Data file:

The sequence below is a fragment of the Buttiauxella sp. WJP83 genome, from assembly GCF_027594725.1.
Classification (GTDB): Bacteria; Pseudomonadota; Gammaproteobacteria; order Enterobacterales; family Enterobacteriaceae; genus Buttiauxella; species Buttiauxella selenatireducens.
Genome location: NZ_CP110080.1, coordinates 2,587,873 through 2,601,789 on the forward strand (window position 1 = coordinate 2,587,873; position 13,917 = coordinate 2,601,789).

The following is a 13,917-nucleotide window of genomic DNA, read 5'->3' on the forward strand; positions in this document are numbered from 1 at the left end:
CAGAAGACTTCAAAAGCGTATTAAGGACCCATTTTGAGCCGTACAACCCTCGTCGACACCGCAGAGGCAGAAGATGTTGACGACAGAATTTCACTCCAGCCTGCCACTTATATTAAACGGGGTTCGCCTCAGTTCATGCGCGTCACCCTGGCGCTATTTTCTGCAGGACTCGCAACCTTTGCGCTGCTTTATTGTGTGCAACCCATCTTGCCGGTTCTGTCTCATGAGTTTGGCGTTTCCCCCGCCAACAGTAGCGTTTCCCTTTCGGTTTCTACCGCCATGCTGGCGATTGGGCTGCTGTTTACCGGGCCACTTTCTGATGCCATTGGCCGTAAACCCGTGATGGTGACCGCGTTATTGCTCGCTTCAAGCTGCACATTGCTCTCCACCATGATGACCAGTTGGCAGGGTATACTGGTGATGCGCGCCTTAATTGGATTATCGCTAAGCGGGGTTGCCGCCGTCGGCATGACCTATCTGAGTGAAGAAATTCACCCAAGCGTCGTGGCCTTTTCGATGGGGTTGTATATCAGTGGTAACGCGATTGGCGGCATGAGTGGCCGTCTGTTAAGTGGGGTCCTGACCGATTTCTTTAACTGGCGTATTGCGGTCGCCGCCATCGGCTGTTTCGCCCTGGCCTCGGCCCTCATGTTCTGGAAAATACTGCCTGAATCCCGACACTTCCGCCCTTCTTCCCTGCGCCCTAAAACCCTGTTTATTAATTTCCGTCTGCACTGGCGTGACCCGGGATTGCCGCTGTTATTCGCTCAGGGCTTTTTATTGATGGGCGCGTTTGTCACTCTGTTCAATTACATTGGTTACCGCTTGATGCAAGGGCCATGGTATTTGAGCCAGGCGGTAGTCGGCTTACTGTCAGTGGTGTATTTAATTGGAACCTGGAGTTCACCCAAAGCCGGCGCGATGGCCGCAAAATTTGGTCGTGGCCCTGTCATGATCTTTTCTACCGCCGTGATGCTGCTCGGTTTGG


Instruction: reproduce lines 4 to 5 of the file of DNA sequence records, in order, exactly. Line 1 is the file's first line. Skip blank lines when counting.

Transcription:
The following is a 13,917-nucleotide window of genomic DNA, read 5'->3' on the forward strand; positions in this document are numbered from 1 at the left end:
CAGAAGACTTCAAAAGCGTATTAAGGACCCATTTTGAGCCGTACAACCCTCGTCGACACCGCAGAGGCAGAAGATGTTGACGACAGAATTTCACTCCAGCCTGCCACTTATATTAAACGGGGTTCGCCTCAGTTCATGCGCGTCACCCTGGCGCTATTTTCTGCAGGACTCGCAACCTTTGCGCTGCTTTATTGTGTGCAACCCATCTTGCCGGTTCTGTCTCATGAGTTTGGCGTTTCCCCCGCCAACAGTAGCGTTTCCCTTTCGGTTTCTACCGCCATGCTGGCGATTGGGCTGCTGTTTACCGGGCCACTTTCTGATGCCATTGGCCGTAAACCCGTGATGGTGACCGCGTTATTGCTCGCTTCAAGCTGCACATTGCTCTCCACCATGATGACCAGTTGGCAGGGTATACTGGTGATGCGCGCCTTAATTGGATTATCGCTAAGCGGGGTTGCCGCCGTCGGCATGACCTATCTGAGTGAAGAAATTCACCCAAGCGTCGTGGCCTTTTCGATGGGGTTGTATATCAGTGGTAACGCGATTGGCGGCATGAGTGGCCGTCTGTTAAGTGGGGTCCTGACCGATTTCTTTAACTGGCGTATTGCGGTCGCCGCCATCGGCTGTTTCGCCCTGGCCTCGGCCCTCATGTTCTGGAAAATACTGCCTGAATCCCGACACTTCCGCCCTTCTTCCCTGCGCCCTAAAACCCTGTTTATTAATTTCCGTCTGCACTGGCGTGACCCGGGATTGCCGCTGTTATTCGCTCAGGGCTTTTTATTGATGGGCGCGTTTGTCACTCTGTTCAATTACATTGGTTACCGCTTGATGCAAGGGCCATGGTATTTGAGCCAGGCGGTAGTCGGCTTACTGTCAGTGGTGTATTTAATTGGAACCTGGAGTTCACCCAAAGCCGGCGCGATGGCCGCAAAATTTGGTCGTGGCCCTGTCATGATCTTTTCTACCGCCGTGATGCTGCTCGGTTTGG